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Martin72

1050 diskdrive with switch

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I have a question about a 1050 diskdrive i bought recently. The drive works fine, but at the front there's a two position-switch. I don't know what the meaning is of this switch. When i open the drive, there's mounted a additional pcb (at the position of a ic-foot of the original pcb) with an eprom and two other ic's on it. The switch is wired to this pcb with 3 wires. The ic's are not readable, because the text is disappeared.

You can guess my question... Do someone know what this is? And is it better to make the drive original?

I will make a photo later.

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Martin,

 

It's probably a diskspeeder. Your description sounds like a Supermax (a US Doubler clone), which was sold in the Netherlands, or a 1050 Turbo. The switch is meant to put the drive back in 1050-mode, which was necessary for loading a number of copyprotected games.

Do post a foto. A friend of mine used to have a Supermax back in those days, so I should be able to identify yours.

 

Groeten,

 

re-atari

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SuperDOS was made for the Supermax upgrade.

 

It was sold in Australia too (might have been developed here?)

 

There was also SuperMon which was a replacement OS, with Monitor built-in.

 

Here's an ATR image of SuperDOS 5.1 if you need it - mount it with APE then copy it to a real floppy (it doesn't seem to work on the emulator - probably due to no support for extended disk commands):

 

SUPDOS51.zip

 

I'd say leave the drive as-is. The switch would most likely be to turn the upgrade off - although such systems don't always cause the drive to fallback to 100% standard 1050 operation.

 

Fallback mode was mainly to keep protected game software happy - some games refused to work on upgraded drives.

Edited by Rybags

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Maybe it is a super dos extension because there're also some original floppies of SuperDos. How can i test the 'off' position of the switch?

Here a photo of the pcb:

1050_intern.JPG

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If you boot the SuperDOS disk, I'm fairly sure it should switch to super-fast I/O after about 3 sectors. Switching it off should see it just boot at normal speed all the way through.

 

There's a whole bunch of extra SIO commands that drive enhancements use - not sure if there's a specific utility that tests them.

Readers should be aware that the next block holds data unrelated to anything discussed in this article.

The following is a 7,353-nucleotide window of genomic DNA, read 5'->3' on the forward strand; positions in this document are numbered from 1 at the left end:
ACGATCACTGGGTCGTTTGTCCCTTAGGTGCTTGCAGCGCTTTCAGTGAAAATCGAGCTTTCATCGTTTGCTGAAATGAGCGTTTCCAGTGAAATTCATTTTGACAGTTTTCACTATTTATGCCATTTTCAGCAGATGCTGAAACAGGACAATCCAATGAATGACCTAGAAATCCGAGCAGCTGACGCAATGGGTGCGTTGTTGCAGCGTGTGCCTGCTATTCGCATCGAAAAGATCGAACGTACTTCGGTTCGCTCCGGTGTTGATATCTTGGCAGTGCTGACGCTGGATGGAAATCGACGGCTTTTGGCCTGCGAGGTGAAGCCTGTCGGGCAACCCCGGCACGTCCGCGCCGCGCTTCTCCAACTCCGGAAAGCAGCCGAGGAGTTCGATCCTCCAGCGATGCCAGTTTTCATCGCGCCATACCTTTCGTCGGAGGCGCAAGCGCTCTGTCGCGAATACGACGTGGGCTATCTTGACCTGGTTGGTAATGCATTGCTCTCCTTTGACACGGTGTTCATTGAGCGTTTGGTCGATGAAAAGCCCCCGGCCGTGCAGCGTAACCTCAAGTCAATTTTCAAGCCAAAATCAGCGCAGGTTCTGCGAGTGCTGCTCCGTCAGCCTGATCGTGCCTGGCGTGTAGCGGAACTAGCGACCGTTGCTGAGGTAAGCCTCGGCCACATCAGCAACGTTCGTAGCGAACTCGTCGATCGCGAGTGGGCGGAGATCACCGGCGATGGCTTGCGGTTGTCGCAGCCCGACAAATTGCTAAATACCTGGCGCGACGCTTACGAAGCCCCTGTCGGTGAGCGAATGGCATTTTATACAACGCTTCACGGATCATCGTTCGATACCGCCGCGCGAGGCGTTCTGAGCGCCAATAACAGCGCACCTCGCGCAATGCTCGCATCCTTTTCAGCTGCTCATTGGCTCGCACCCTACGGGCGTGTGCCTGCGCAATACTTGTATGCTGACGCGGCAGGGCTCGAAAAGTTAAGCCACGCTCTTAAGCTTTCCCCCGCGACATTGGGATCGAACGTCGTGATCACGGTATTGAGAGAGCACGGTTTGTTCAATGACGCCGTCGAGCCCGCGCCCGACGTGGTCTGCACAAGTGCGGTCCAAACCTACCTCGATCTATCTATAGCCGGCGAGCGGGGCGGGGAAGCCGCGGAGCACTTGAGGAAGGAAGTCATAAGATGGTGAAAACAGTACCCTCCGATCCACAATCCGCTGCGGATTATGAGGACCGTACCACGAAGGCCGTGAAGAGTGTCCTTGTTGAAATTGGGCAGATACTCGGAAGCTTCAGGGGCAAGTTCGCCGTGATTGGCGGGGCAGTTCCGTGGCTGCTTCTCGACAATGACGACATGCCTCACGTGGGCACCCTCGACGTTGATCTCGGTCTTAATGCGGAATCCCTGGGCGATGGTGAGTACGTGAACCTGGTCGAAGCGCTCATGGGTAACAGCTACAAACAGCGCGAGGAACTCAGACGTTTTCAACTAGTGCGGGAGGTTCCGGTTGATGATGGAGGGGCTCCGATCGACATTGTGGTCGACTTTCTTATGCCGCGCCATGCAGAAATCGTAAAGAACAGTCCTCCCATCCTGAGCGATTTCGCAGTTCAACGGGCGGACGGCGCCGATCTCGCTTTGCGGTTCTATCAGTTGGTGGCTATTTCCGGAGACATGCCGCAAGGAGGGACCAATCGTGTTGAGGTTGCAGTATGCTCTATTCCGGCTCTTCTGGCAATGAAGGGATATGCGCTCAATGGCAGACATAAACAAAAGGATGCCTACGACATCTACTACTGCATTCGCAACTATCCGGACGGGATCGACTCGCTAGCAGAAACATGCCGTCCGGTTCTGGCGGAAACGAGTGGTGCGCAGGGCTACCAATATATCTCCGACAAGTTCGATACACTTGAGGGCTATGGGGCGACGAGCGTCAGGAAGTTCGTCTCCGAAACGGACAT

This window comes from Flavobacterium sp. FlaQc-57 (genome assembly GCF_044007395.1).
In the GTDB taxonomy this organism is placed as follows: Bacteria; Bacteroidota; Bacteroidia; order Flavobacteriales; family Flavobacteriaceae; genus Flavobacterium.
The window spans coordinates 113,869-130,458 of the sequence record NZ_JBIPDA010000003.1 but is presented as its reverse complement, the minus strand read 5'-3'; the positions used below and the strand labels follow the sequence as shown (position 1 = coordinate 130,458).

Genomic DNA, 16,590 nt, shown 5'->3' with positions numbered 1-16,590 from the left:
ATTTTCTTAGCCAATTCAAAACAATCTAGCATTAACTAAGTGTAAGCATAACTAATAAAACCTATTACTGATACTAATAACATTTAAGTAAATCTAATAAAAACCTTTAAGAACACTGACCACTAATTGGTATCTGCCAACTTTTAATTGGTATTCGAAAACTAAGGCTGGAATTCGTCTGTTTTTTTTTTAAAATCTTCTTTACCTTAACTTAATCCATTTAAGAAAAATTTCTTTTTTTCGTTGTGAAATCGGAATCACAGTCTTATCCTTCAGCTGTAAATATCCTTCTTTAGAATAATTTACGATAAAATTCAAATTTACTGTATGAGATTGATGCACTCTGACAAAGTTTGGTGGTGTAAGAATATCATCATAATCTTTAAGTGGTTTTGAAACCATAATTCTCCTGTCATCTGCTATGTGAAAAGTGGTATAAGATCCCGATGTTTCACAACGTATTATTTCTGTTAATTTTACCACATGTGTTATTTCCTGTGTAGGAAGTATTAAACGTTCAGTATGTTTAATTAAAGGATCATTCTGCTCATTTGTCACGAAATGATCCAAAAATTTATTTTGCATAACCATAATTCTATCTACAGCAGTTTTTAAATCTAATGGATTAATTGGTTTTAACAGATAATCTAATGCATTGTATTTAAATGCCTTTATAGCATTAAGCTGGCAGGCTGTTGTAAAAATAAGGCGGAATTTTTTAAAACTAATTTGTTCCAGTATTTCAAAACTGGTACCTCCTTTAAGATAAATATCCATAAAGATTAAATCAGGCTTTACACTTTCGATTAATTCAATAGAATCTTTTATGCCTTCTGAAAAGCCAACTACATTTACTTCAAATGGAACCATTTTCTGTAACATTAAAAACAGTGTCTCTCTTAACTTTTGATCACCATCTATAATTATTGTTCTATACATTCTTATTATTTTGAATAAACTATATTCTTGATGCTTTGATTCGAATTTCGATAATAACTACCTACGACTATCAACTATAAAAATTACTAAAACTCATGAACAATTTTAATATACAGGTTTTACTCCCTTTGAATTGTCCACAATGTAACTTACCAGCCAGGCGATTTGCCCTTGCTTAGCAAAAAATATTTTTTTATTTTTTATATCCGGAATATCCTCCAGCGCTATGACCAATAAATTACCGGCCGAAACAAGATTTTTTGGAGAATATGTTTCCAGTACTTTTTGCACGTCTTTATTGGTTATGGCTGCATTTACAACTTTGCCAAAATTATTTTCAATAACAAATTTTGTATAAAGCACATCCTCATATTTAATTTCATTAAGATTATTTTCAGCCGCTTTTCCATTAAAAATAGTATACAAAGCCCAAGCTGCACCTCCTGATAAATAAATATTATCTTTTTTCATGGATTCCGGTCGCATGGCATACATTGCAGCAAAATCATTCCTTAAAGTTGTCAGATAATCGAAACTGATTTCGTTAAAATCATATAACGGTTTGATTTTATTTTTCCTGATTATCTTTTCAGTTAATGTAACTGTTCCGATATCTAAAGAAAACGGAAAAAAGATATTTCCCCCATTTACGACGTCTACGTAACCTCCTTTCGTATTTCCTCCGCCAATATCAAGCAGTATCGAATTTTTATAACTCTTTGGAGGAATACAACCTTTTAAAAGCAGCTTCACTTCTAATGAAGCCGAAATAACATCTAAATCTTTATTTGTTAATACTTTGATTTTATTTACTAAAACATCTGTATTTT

I'd not worry about incompatibility - virtually every game in existance now has a cracked version which will work on enhanced drives.

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Martin,

 

Yep, that's a Supermax. Never thought I'd see one again after all these years...

 

You can tell if the switch is set to Supermax-mode, by listening to the pitch of and the intervals between the 'bleeps' the Atari puts out the loudspeaker. If you boot Superdos the pitch will then be higher and the intervals will be shorter. I don't know how the switch is wired onto the IC's. I'm sure my pal didn't have it on his drive.

 

Groeten,

 

re-atari

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Martin,

 

Yep, that's a Supermax. Never thought I'd see one again after all these years...

 

You can tell if the switch is set to Supermax-mode, by listening to the pitch of and the intervals between the 'bleeps' the Atari puts out the loudspeaker. If you boot Superdos the pitch will then be higher and the intervals will be shorter. I don't know how the switch is wired onto the IC's. I'm sure my pal didn't have it on his drive.

 

Groeten,

 

re-atari

 

 

I build the diskdrive together and test it with a Superdos 2.9 flop, and the switch to left, after a couple of seconds the intervals between bleeps will be shorter. The switch to right, and the drive works normal. Just one question, after booting SuperDos, what can i expect, something like a menu? I ask this because after let say 10-20 seconds, the drive stops and there's nothing happened. Maybe the floppy is corrupt?!?

When i test the drive with another floppy, the drive works properly.

Anyway, thank you all for your cooperation!!

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Martin,

 

Graag gedaan.

 

It looks like your floppy has indeed gone flaky. You're not the only one with this kind of problem, I have a number of floppy's in my collection that share the same questionable behaviour... Thankfully, these days just about everything Atari 8-bit is available for download.

 

I didn't use Superdos all that much back then, as I had already turned into a very dedicated Smartdos user. I do recall it booted into a menu similar to Dos 2.5.

 

I think Rybags is right, the Supermax was indeed developed in Australia. It was distributed in the Netherlands by Decos in Leiden. Somehow I doubt that very many were sold as they were quite pricey.

 

If you want to try out Hi-speed with your speeder, give Smartdos, Spartados, Mydos, etc. a try. Just about every Dos (but Atari's) should be o.k.

 

re-atari

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